• ConRo (or RoCon) vessels can accommodate both rolling equipment and containerized freight. The top decks are used for containers that are loaded/lifted off by cranes whereas the vehicles are rolled on/rolled off and stored on lower decks. 
  • RoLo is a hybrid ship that combines roll-on and lift-off. The decks dedicated to vehicles are equipped with ramps but depending on the quay facilities at ports, a crane can also be used. 
  • RoPax is short for roll-on/roll-off passenger, for example ferries and cruise ferries. These vessels unite carriage of private cars and commercial vehicles with passenger accommodation for shorter voyages. 
 

Last, there are also military-types of RoRo. The Military Sealift Command (MSC) has large, medium-Speed Roll-on/Roll-off (LMSR). 

What are the advantages of RoRo shipping?

Compared to traditional ships, RoRo vessels offer a number of advantages, the main ones being flexibility, operational speed and overall time saving. 

  • The vehicles can be directly driven on to the ship at the port of loading and then drive off at the port of destination. Loading and unloading procedures only take few minutes.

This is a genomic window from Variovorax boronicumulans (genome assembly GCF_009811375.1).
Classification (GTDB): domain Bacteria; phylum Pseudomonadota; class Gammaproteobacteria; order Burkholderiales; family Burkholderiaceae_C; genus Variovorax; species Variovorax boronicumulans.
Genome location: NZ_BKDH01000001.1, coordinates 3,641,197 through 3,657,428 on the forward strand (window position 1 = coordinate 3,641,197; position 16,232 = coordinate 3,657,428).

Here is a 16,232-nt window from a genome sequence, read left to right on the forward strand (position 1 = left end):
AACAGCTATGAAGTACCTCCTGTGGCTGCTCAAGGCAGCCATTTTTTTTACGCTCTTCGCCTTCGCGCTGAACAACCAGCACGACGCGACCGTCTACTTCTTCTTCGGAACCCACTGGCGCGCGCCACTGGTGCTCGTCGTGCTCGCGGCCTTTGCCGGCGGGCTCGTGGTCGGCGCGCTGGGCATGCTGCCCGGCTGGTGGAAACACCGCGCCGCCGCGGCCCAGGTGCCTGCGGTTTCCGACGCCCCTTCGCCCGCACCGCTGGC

• Since the vehicles disembark very quickly after the ship’s docking, they can immediately continue with their route to their destination. This operating method improves the cargo delivery time. 
  • Less cargo handling for loading and unloading at port means reduced risk of accidents and cargo damage. 
  • Private car owners or holidaymakers who travel with their car can ship it overseas on smaller RoRo vessels and get it without having to fulfill cumbersome formalities. 
 

RoRo service is available on all major shipping routes with vessels operated by Wallenius Wilhelmsen, Mitsui O.S.K. Lines, Mediterranean Shipping Company, Pan Ocean, OT Africa Line, Mann Lines… Many ports of discharge are located on the US East Coast and West Coast (Los Angeles, Baltimore, Newark, New York, Miami, Galveston), in Canada, in Europe (Le Havre, Amsterdam, Rotterdam, Bremerhaven, Antwerp, Valencia, Southampton), in Africa (Luanda, Lagos, Dakar, Conakry, Cotonou, Libreville…), in The Middle East (Jeddah, Jebel Ali, Salalah, Dar es Saalam, Doha, Alexandria, Beirut, Qatar, Mersin….), in Asia (Mumbai, Chennai, Singapore, Hong Kong, Sihanoukville, Taichung Taiwan, Xingang, Shanghai, Guangzhou, Busan, Yokohama…) 

What are the main risks of RoRo car shipping?